- The Washington Times - Tuesday, August 18, 2009

SACRAMENTO, Calif.

Against a backdrop of deep fiscal distress, several California lawmakers rewarded their employees with pay increases during the first half of the year, an Associated Press review of legislative pay records shows.

At least 87 California State Assembly staff members received raises totaling more than $430,000 on an annualized basis, even as the state faced a growing budget deficit that led to furloughs and pay cuts for many other government workers and steep reductions in core services.

The review of records obtained under the state Legislative Open Records Act found that salary increases went to three employees in the office of Assembly Speaker Karen Bass, the Los Angeles Democrat who leads the 80-member chamber, and three to staff members of the Democratic caucus she oversees.

In the 40-member Senate, nine staffers had a boost in pay, leading to an annualized increase of $152,000.

Aides to several members of the Assembly and Senate said some of the increases were not raises in the traditional sense. Rather, they described the higher pay as extra compensation for employees who were working more hours.

In the Assembly, 39 employees received pay increases of 10 percent or more. Of those, 15 saw increases of 20 percent or more.

In the Senate, seven of the nine who received increases saw their pay rise by 10 percent or more as they began working more hours, according to staff.

Five Assembly staffers and two Senate staffers who already made $100,000 a year or more saw their pay go up during the budget crunch.

The Assembly had 1,206 employees on its payroll as of June, said Shannon Murphy, a spokeswoman for Ms. Bass. Of those, about 7 percent had received pay increases, the review found.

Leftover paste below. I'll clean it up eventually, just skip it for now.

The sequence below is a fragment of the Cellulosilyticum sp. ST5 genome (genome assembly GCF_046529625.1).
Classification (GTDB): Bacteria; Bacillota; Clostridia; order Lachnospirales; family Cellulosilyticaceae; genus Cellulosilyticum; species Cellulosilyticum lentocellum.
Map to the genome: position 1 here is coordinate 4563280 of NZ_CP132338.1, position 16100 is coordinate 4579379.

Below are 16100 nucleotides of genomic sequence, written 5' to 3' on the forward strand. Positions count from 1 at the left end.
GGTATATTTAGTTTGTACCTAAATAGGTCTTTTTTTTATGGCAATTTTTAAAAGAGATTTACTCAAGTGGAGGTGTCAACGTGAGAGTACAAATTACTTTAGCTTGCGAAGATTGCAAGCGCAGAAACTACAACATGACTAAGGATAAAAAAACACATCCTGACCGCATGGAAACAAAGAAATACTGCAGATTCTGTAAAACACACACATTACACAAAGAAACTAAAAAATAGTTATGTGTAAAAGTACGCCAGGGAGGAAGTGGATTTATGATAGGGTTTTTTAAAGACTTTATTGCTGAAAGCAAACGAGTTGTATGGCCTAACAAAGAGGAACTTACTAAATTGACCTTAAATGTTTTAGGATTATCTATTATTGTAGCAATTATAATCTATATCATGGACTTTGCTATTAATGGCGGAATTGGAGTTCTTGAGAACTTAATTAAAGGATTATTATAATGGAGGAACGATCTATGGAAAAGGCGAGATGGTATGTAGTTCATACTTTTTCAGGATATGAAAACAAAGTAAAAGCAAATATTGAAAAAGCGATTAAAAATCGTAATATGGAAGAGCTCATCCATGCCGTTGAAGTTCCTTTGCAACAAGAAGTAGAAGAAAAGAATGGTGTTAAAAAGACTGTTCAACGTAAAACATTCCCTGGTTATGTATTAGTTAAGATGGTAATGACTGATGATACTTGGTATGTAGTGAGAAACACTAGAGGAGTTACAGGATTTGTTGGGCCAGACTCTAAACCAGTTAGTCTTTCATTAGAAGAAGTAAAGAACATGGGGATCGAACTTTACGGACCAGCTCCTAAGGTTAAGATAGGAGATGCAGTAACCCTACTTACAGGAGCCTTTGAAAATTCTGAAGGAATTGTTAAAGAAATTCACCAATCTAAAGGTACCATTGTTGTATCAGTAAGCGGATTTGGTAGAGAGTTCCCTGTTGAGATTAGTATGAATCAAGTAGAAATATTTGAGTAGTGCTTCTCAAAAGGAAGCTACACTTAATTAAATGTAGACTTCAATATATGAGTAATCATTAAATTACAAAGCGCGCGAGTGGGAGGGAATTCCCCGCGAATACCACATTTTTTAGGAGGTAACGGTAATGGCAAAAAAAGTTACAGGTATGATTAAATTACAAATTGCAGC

Ms. Murphy said the Assembly’s annual payroll had decreased by $1.3 million in June from a year earlier, with 15 fewer employees.

The Legislative Open Records Act allows the California State Legislature to be far more restrictive in its release of information than other state agencies, which are covered under a separate law, the California Public Records Act.

Both houses of the Democratic-dominated Legislature refused requests to make the payroll records available electronically. Details of their spending are not listed in the annual budget the governor signs as they are for other state agencies and departments, meaning there is no way to cross-check the information the Legislature provides.

The first six months of the year represents a period in which lawmakers and Republican Gov. Arnold Schwarzenegger were grappling with a deepening budget deficit that eventually forced them to make about $30 billion in cuts over a two-year period to education, health care, state parks and other programs.

At the same time the Legislature was awarding pay increases, about 200,000 state government employees had been furloughed two days a month, equivalent to a 9 percent pay cut. That has since been increased to three days, or a nearly 15 percent pay cut.

During that period, Assemblywoman Lori Saldana, a Democrat from San Diego, awarded a total of $41,000 in annualized pay increases to her staff, the highest total increase for any member of the Legislature.